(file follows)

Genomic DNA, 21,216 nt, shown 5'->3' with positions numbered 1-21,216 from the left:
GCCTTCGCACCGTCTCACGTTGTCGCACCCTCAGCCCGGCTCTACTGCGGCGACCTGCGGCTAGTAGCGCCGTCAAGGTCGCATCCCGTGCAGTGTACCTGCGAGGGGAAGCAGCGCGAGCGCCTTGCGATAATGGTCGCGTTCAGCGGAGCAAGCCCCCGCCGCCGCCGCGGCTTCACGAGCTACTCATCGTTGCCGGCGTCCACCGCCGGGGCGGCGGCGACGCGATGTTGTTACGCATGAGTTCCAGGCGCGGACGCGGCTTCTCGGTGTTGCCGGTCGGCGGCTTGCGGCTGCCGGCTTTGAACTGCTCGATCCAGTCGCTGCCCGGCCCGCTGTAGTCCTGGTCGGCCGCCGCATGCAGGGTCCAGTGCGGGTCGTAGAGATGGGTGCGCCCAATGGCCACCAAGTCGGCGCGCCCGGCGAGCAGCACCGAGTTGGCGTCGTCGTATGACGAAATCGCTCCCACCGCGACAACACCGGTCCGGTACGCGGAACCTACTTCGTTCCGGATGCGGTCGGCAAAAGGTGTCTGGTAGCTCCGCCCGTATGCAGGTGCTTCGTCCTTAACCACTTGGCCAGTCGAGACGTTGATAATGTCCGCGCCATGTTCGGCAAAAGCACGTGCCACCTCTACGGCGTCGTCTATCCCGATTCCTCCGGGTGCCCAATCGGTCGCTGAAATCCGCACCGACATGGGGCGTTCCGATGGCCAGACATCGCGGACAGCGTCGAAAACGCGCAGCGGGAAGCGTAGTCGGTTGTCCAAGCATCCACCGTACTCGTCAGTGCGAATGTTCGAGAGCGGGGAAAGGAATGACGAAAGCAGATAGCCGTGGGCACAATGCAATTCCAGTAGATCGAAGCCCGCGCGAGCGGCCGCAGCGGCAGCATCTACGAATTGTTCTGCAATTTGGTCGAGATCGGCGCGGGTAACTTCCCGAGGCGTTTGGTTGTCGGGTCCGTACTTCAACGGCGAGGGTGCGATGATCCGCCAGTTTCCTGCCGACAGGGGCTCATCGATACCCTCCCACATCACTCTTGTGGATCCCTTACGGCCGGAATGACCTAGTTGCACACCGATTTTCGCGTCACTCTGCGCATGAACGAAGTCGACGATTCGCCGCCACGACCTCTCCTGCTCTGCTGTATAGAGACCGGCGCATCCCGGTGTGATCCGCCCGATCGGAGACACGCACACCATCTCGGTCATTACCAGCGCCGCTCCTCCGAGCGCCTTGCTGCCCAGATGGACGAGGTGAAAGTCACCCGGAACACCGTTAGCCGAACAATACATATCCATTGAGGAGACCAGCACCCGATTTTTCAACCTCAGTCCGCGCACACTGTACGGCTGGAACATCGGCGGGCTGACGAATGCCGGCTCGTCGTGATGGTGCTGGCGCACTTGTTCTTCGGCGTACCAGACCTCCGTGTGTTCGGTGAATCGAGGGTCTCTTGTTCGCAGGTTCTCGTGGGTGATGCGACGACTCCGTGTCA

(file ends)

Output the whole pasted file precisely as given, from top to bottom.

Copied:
Genomic DNA, 21,216 nt, shown 5'->3' with positions numbered 1-21,216 from the left:
GCCTTCGCACCGTCTCACGTTGTCGCACCCTCAGCCCGGCTCTACTGCGGCGACCTGCGGCTAGTAGCGCCGTCAAGGTCGCATCCCGTGCAGTGTACCTGCGAGGGGAAGCAGCGCGAGCGCCTTGCGATAATGGTCGCGTTCAGCGGAGCAAGCCCCCGCCGCCGCCGCGGCTTCACGAGCTACTCATCGTTGCCGGCGTCCACCGCCGGGGCGGCGGCGACGCGATGTTGTTACGCATGAGTTCCAGGCGCGGACGCGGCTTCTCGGTGTTGCCGGTCGGCGGCTTGCGGCTGCCGGCTTTGAACTGCTCGATCCAGTCGCTGCCCGGCCCGCTGTAGTCCTGGTCGGCCGCCGCATGCAGGGTCCAGTGCGGGTCGTAGAGATGGGTGCGCCCAATGGCCACCAAGTCGGCGCGCCCGGCGAGCAGCACCGAGTTGGCGTCGTCGTATGACGAAATCGCTCCCACCGCGACAACACCGGTCCGGTACGCGGAACCTACTTCGTTCCGGATGCGGTCGGCAAAAGGTGTCTGGTAGCTCCGCCCGTATGCAGGTGCTTCGTCCTTAACCACTTGGCCAGTCGAGACGTTGATAATGTCCGCGCCATGTTCGGCAAAAGCACGTGCCACCTCTACGGCGTCGTCTATCCCGATTCCTCCGGGTGCCCAATCGGTCGCTGAAATCCGCACCGACATGGGGCGTTCCGATGGCCAGACATCGCGGACAGCGTCGAAAACGCGCAGCGGGAAGCGTAGTCGGTTGTCCAAGCATCCACCGTACTCGTCAGTGCGAATGTTCGAGAGCGGGGAAAGGAATGACGAAAGCAGATAGCCGTGGGCACAATGCAATTCCAGTAGATCGAAGCCCGCGCGAGCGGCCGCAGCGGCAGCATCTACGAATTGTTCTGCAATTTGGTCGAGATCGGCGCGGGTAACTTCCCGAGGCGTTTGGTTGTCGGGTCCGTACTTCAACGGCGAGGGTGCGATGATCCGCCAGTTTCCTGCCGACAGGGGCTCATCGATACCCTCCCACATCACTCTTGTGGATCCCTTACGGCCGGAATGACCTAGTTGCACACCGATTTTCGCGTCACTCTGCGCATGAACGAAGTCGACGATTCGCCGCCACGACCTCTCCTGCTCTGCTGTATAGAGACCGGCGCATCCCGGTGTGATCCGCCCGATCGGAGACACGCACACCATCTCGGTCATTACCAGCGCCGCTCCTCCGAGCGCCTTGCTGCCCAGATGGACGAGGTGAAAGTCACCCGGAACACCGTTAGCCGAACAATACATATCCATTGAGGAGACCAGCACCCGATTTTTCAACCTCAGTCCGCGCACACTGTACGGCTGGAACATCGGCGGGCTGACGAATGCCGGCTCGTCGTGATGGTGCTGGCGCACTTGTTCTTCGGCGTACCAGACCTCCGTGTGTTCGGTGAATCGAGGGTCTCTTGTTCGCAGGTTCTCGTGGGTGATGCGACGACTCCGTGTCA